International consortium adds hyperspectral imaging and communication payloads to NanoAvionics’ rideshare mission named D-2/AtlaCom-1
(23 October 2020 - NanoAvionics) NanoAvionics has revealed the remaining three payloads of its ‘D-2/AtlaCom-1’ rideshare mission hosted on board its M6P 6U nanosatellite bus.
The additional payloads, a camera for hyperspectral remote sensing, a new high-gain X-band antenna and an upgraded X-Band downlink transmitter, are all part of an international collaboration by an international consortium and its partners called “HyperActive”.
The consortium partners for this international collaboration comprise Dragonfly Aerospace (South Africa), Space JLTZ (Mexico) and NanoAvionics US as a supplier to the consortium, as well as mission contributors Polytechnical University of Atlacomulco (Mexico), and CubeCom (South Africa). Expected to launch in mid-2021, the primary aim of the HyperActive program is a flight demonstration of the hyperspectral imaging and communication payloads. The secondary aim is to evaluate market interest for hyperspectral imaging data captured and processed as part of the program.
Within this collaboration, NanoAvionics will act as the supplier to the HyperActive consortium, taking care of all aspects related to the satellite mission including among others payload integration, performance testing, spacecraft registration and logistics, frequency allocation and payload on-orbit operations.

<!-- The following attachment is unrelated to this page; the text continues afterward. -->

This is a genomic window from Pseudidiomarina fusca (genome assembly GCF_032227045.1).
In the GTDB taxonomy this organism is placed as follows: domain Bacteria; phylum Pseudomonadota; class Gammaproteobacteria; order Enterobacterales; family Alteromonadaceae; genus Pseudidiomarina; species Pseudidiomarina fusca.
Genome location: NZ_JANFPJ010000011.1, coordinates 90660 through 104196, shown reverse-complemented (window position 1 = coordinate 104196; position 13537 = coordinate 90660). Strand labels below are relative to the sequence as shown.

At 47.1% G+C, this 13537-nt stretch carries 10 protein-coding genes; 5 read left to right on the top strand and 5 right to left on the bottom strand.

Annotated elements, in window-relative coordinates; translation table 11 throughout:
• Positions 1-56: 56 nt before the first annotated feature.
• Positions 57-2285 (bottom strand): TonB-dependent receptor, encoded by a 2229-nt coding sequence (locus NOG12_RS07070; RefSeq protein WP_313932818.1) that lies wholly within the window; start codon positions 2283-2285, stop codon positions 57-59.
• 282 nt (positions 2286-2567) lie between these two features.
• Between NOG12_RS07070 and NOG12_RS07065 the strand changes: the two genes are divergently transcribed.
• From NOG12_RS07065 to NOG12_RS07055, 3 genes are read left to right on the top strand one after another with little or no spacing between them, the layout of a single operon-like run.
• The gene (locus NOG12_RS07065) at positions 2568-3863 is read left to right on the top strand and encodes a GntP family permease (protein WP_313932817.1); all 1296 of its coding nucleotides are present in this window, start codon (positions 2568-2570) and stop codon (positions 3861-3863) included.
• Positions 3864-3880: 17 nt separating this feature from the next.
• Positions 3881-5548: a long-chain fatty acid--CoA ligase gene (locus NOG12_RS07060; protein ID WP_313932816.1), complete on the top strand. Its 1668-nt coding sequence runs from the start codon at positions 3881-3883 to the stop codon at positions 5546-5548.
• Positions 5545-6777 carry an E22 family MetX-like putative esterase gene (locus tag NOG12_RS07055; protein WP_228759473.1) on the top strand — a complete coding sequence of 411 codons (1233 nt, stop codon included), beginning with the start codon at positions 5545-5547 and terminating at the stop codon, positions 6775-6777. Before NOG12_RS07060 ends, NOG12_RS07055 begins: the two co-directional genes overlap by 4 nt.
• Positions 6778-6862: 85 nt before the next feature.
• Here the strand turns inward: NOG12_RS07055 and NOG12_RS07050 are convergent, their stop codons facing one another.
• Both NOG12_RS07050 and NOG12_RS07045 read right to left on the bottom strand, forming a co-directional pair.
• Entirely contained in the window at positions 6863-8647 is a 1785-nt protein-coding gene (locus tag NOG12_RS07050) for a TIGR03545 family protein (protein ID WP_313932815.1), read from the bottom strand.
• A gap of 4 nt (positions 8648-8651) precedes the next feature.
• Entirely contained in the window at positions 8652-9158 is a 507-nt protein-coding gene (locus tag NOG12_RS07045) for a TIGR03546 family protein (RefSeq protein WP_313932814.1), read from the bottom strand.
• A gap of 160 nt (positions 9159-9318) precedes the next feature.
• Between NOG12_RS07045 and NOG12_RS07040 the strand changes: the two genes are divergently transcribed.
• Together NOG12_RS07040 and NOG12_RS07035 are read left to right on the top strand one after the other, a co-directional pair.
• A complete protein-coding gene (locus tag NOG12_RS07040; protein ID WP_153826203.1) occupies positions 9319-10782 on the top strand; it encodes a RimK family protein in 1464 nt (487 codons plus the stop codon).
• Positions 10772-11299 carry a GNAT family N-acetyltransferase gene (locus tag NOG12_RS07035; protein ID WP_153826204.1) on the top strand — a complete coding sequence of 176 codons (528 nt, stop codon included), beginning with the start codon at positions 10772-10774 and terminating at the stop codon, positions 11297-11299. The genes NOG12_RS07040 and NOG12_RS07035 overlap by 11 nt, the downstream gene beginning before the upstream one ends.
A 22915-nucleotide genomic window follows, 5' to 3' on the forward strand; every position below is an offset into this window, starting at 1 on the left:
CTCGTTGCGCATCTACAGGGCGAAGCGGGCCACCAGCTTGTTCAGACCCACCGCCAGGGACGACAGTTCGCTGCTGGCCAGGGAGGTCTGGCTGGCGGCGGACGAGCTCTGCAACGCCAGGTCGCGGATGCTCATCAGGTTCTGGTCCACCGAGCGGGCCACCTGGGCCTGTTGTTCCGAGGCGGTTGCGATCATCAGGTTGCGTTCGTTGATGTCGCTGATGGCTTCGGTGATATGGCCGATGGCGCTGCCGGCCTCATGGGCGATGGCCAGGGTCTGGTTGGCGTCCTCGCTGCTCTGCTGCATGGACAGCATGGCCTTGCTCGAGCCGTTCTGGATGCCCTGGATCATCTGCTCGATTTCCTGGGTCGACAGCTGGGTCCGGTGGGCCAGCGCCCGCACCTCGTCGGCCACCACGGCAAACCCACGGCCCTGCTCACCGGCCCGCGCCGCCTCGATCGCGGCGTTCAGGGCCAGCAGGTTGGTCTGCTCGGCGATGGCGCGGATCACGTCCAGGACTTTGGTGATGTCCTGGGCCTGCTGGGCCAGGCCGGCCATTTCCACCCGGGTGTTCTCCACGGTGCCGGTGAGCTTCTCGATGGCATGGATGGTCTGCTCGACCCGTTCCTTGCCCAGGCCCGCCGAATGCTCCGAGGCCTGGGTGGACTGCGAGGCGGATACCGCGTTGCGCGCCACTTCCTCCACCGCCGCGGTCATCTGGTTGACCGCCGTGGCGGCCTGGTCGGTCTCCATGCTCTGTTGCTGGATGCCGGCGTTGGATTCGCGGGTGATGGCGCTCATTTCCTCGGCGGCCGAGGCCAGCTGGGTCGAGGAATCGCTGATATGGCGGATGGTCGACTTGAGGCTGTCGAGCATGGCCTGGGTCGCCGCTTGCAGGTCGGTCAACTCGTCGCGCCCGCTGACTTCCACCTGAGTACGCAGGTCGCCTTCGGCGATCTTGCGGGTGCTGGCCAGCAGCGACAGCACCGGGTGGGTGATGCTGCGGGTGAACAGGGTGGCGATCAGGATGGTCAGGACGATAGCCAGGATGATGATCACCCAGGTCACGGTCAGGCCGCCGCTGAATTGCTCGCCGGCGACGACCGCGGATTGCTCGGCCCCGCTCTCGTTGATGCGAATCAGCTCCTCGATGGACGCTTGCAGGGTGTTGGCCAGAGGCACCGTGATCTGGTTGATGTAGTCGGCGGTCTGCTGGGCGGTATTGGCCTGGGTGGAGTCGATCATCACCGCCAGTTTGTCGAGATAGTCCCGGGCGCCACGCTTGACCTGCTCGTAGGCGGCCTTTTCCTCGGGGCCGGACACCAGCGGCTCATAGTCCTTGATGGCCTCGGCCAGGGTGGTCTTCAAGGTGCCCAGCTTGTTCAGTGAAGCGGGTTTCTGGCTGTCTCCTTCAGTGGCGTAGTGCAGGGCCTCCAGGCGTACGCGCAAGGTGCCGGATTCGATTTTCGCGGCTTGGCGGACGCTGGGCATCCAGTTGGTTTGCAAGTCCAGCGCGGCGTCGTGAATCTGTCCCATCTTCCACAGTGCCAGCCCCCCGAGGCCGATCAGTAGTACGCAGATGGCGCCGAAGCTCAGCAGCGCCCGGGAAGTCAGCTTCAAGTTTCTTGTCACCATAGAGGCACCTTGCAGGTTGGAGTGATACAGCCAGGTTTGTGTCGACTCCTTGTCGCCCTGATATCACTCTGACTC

NanoAvionics engineer preparing 6U satellite for functional tests. (courtesy: NanoAvionics)
“This program shows how important international collaboration can be to the NewSpace sector and how it enables low barrier entry for space data businesses,” said F. Brent Abbott, CEO of NanoAvionics US, “I’m very proud that NanoAvionics is part of this effort as well as stimulating education development and contributing to global social benefits such as ocean and agricultural monitoring. NanoAvionics also values its role as a strategic ally for space development in Mexico.”
A key instrument of the program is the “Mantis imager”, a hyperspectral camera for remote sensing developed by Dragonfly Aerospace, based in Stellenbosch, South Africa. The Mantis imager has an additional unique software capability allowing it to combine any of the available 148 hyperspectral bands into customizable multispectral bands as required for an individual imaging session – essentially a “software defined” camera. To capture these hyperspectral bands, the camera features a 16-meter native ground sample distance (GSD) and a hyperspectral resolution of 32 meters. Dragonfly Aerospace will also provide an X-band data download ground station for the mission. The high-gain X-band antenna and transmitter to send the data back to Earth, are products of the consortium’s partner CubeCom.
Mantis Imager (courtesy: Dragonfly Aerospace)
“The team at Dragonfly Aerospace is excited to be working with these great partners on this mission,” said Bryan Dean, CEO of Dragonfly Aerospace. “It fits very well with our plans to team up with leading satellite bus and image processing partners to provide compelling solutions to end users. The Mantis imager is the latest addition to our range of cost-effective hyperspectral imagers which also includes the Chameleon imager that we delivered for flight earlier this year.”